On the heels of the 2015 NFL Draft, here's a look at five picks that I loved and five that led me to raise an eyebrow as a bit of a head-scratcher.
5 picks I loved
Round 1, pick 7: WR Kevin White, Chicago Bears: White not only fills the void left by the departure of Brandon Marshall but potentially elevates Chicago's offense even more. He'll team with Alshon Jeffery to give the Bears a formidable attack downfield. They easily could have gone defense with this pick, but I have no argument with landing one of the top five players in the draft -- my No. 1-ranked WR -- at No. 7 overall.
Round 1, pick 10: RB Todd Gurley, St. Louis Rams: People obviously have mixed feelings about taking a running back early in the draft, especially one that is coming off of an ACL tear. However, I was very high on Gurley prior to his injury and remain so given that all the medical updates I've heard lead me to believe he's still going to be a big-time player. The addition of Gurley allows head coach Jeff Fisher to play the style of offense he did in his heyday with the Tennessee Titans. Gurley can be Fisher's Eddie George.
Round 1, pick 22: OLB Bud Dupree, Pittsburgh Steelers: We've talked about the Steelers' needs in the secondary throughout the offseason, but there was a big-time need at OLB, too. When you pull James Harrison out of retirement and he immediately becomes arguably your top outside linebacker, there's clearly a need for more at the position. Former defensive coordinator Dick LeBeau has moved on, but the Steelers will still rely on their outside linebackers to be top playmakers, and that's what they're expecting from Dupree. He helps continue the makeover of the Pittsburgh defense.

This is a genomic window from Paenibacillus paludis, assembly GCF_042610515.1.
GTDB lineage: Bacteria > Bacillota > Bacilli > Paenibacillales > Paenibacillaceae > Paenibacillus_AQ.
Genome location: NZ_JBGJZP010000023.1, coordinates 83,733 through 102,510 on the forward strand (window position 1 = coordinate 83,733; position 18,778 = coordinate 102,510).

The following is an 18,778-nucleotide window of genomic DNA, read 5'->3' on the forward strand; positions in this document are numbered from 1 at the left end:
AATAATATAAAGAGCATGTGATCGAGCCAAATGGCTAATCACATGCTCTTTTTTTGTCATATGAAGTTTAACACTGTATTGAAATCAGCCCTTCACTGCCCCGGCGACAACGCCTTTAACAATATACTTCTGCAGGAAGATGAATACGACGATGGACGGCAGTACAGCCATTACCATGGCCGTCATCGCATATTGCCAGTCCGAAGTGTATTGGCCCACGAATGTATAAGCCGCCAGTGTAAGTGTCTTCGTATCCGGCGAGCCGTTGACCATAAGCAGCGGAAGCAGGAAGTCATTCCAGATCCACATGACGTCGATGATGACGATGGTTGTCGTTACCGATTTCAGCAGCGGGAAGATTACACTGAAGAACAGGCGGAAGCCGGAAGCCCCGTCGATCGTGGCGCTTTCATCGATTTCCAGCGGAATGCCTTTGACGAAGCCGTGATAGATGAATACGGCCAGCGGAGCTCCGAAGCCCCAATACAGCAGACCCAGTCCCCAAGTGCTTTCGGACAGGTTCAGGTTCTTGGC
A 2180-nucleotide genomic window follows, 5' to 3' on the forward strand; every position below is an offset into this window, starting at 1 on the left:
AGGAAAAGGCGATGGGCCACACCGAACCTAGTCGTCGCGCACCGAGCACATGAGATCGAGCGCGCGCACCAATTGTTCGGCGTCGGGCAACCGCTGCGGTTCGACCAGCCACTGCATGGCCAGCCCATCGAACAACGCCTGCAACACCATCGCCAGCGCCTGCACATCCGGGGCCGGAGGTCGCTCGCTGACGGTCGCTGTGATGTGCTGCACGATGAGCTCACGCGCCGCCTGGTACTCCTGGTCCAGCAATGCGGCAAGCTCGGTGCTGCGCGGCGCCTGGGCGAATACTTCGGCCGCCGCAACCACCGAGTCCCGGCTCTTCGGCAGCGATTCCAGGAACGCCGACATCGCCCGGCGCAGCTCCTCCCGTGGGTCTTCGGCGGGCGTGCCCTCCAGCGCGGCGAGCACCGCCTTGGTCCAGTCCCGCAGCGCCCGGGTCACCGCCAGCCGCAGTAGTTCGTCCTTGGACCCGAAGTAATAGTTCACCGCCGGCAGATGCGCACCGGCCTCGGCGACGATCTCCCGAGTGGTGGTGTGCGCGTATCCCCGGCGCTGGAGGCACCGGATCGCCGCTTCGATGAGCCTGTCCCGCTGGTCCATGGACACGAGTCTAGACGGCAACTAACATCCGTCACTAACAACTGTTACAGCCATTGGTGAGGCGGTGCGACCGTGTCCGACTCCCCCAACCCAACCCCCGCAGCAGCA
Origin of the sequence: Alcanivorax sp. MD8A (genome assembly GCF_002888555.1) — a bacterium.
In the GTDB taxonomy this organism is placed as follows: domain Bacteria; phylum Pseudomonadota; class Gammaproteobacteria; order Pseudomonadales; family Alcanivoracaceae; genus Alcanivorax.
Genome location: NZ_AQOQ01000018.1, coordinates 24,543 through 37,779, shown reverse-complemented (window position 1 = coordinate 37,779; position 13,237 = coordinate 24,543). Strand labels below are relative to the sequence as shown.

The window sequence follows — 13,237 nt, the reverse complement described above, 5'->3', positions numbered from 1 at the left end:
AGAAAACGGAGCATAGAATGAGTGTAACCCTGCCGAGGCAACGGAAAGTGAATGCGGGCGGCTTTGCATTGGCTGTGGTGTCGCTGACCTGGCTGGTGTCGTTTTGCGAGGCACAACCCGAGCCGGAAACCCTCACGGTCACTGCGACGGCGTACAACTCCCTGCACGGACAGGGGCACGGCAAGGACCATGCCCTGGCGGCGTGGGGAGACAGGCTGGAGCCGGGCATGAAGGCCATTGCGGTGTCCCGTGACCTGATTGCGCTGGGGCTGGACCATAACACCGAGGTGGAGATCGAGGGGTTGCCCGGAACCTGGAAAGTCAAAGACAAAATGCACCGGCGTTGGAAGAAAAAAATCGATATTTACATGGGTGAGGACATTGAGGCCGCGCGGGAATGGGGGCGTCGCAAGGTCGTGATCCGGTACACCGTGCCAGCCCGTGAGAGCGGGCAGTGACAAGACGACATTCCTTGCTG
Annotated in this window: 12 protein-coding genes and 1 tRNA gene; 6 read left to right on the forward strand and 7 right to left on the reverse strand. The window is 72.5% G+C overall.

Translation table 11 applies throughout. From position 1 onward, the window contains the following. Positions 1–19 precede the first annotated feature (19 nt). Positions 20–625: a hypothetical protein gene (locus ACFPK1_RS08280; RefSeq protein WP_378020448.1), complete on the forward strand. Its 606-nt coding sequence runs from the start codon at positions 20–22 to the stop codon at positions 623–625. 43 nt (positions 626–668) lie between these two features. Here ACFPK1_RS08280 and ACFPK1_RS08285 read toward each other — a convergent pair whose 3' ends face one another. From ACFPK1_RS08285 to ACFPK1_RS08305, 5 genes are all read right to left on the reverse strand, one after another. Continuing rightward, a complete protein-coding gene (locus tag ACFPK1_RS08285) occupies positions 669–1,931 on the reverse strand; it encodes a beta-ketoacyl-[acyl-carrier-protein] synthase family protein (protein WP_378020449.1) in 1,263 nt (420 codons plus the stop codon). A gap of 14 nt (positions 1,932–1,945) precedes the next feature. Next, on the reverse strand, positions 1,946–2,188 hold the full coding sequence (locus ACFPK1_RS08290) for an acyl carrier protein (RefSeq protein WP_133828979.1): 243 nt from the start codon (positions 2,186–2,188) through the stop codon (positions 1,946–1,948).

Round 2, pick 33: S Landon Collins, New York Giants: There was plenty of talk heading into that draft that Collins was the top safety available. He was a tremendous value at the top of Round 2, and I like the Giants' aggressiveness in trading up to land him. They will be getting an extremely motivated player who's ticked off that he didn't go in the first round. In the NFC East, his physical presence can help set a tone for a Giants defense that needs to improve.
Round 3, pick 73: RB Tevin Coleman, Atlanta Falcons: The Falcons were seeking a high-volume runner to replicate what Michael Turner gave them in their recent glory days, and they found a great fit in Coleman. His ability to run the ball will open up the play-action game for Matt Ryan to find Julio Jones, Roddy White and fourth-round pick Justin Hardy downfield. That formula led the Falcons to division titles, and an appearance in the NFC Championship Game.
5 head-scratching picks
Round 1, pick 19: C Cameron Erving, Cleveland Browns: I love Erving as a player, but the pick was a bit of a head-scratcher. I thought the Browns needed speed at wide receiver here. They have some size at the position in Dwayne Bowe and Brian Hartline, but still need a guy who can stretch the field. Erving probably will be playing guard in his first season, which isn't a natural position for him. However, he could be sliding back to center in 2016 if two-time Pro Bowl center Alex Mack opts out of his contract after the 2015 campaign, so you can see the reasoning behind an Erving pick. I was just surprised they didn't go with a pass-catcher here.